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We provide the first linearspace data structure with provable sublinear query time for exact pointtopoint shortest path queries in planar graphs. We prove that for any planar graph G with nonnegative arc lengths and for any ɛ> 0 there is a data structure that supports exact shortest path and distance queries in G with the following properties: the data structure can be created in time O(n lg(n) lg(1/ɛ)), the space required is O(n lg(1/ɛ)), and the query time is O(n 1/2+ɛ). Previous data structures by Fakcharoenphol and Rao (JCSS’06), Klein, Mozes, and Weimann (TransAlg’10), and Mozes and WulffNilsen (ESA’10) with query time O(n 1/2 lg 2 n) use space at least Ω(n lg n / lg lg n). We also give a construction with a more general tradeoff. We prove that for any integer S ∈ [n lg n, n 2], we can construct in time Õ(S) a data structure of size O(S) that answers distance queries in O(nS −1/2 lg 2.5 n) time per query. Cabello (SODA’06) gave a comparable construction for the smaller range S ∈ [n 4/3 lg 1/3 n, n 2]. For the range S ∈ (n lg n, n 4/3 lg 1/3 n), only data structures of size O(S) with query time O(n 2 /S) had been known (Djidjev, WG’96). Combined, our results give the best query times for any shortestpath data structure for planar graphs with space S = o(n 4/3 lg 1/3 n). As a consequence, we also obtain an algorithm that computes k–many distances in planar graphs in time O((kn) 2/3 (lg n) 2 (lg lg n) −1/3 + n(lg n) 2 / lg lg n). 1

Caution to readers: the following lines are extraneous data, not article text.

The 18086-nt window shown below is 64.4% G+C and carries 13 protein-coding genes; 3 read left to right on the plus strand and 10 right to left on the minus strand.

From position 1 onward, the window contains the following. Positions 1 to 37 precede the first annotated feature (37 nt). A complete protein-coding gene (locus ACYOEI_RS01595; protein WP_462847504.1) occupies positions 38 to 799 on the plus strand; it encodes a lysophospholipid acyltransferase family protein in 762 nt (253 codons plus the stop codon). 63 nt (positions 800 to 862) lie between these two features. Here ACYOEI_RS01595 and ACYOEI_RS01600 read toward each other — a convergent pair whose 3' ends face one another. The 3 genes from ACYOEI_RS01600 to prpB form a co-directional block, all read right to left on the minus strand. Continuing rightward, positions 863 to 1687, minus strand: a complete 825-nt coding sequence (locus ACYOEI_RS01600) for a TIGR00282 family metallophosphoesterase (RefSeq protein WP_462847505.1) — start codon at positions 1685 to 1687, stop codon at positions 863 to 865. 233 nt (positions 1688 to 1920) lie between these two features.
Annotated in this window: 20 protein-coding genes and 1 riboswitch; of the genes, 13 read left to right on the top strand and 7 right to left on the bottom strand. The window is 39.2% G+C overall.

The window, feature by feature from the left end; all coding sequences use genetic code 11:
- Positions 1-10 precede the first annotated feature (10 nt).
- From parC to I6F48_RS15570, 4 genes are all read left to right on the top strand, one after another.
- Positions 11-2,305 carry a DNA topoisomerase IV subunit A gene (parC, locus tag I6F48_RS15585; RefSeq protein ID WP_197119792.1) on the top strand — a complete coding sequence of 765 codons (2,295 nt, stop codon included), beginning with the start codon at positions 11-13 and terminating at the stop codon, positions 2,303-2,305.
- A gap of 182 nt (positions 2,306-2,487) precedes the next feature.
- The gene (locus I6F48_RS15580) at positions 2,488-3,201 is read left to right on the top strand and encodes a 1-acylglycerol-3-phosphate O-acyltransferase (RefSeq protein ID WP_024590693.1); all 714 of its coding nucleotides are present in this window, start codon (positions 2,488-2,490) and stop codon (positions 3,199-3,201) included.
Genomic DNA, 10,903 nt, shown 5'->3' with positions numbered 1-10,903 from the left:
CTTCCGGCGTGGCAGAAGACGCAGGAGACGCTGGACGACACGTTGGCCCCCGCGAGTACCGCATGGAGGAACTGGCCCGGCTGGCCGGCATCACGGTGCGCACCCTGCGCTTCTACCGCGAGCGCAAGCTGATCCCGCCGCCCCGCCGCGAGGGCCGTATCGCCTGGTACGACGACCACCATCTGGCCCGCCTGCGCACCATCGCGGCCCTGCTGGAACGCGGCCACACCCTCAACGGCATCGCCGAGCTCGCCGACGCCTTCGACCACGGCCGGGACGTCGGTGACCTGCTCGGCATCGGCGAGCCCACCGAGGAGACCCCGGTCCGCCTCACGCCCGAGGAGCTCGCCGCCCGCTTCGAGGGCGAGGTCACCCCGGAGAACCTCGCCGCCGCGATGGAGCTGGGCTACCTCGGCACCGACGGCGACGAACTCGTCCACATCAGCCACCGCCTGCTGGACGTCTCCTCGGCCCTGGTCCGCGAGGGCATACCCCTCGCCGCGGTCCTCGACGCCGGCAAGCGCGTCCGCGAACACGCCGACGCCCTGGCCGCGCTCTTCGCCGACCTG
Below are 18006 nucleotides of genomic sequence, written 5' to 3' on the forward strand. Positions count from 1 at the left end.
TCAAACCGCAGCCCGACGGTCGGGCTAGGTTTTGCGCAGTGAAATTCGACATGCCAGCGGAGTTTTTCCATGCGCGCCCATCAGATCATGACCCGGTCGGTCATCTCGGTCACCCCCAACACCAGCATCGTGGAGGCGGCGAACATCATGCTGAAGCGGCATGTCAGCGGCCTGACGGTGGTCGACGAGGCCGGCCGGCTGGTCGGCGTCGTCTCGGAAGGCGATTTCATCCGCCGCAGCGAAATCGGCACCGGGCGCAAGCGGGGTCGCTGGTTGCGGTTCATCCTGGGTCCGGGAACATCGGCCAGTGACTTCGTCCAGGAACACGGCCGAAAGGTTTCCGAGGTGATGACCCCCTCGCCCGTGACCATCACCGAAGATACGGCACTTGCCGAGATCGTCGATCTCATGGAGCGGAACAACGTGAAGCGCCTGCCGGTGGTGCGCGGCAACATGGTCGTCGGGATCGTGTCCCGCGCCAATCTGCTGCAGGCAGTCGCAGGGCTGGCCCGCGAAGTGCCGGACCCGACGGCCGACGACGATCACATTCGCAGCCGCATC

More compact oracles for approximate distances in undirected planar graphs
 In SODA ’13
, 2013
"... Distance oracles are data structures that provide fast (possibly approximate) answers to shortestpath and distance queries in graphs. The tradeoff between the space requirements and the query time of distance oracles is of particular interest and the main focus of this paper. In FOCS‘01, Thorup int ..."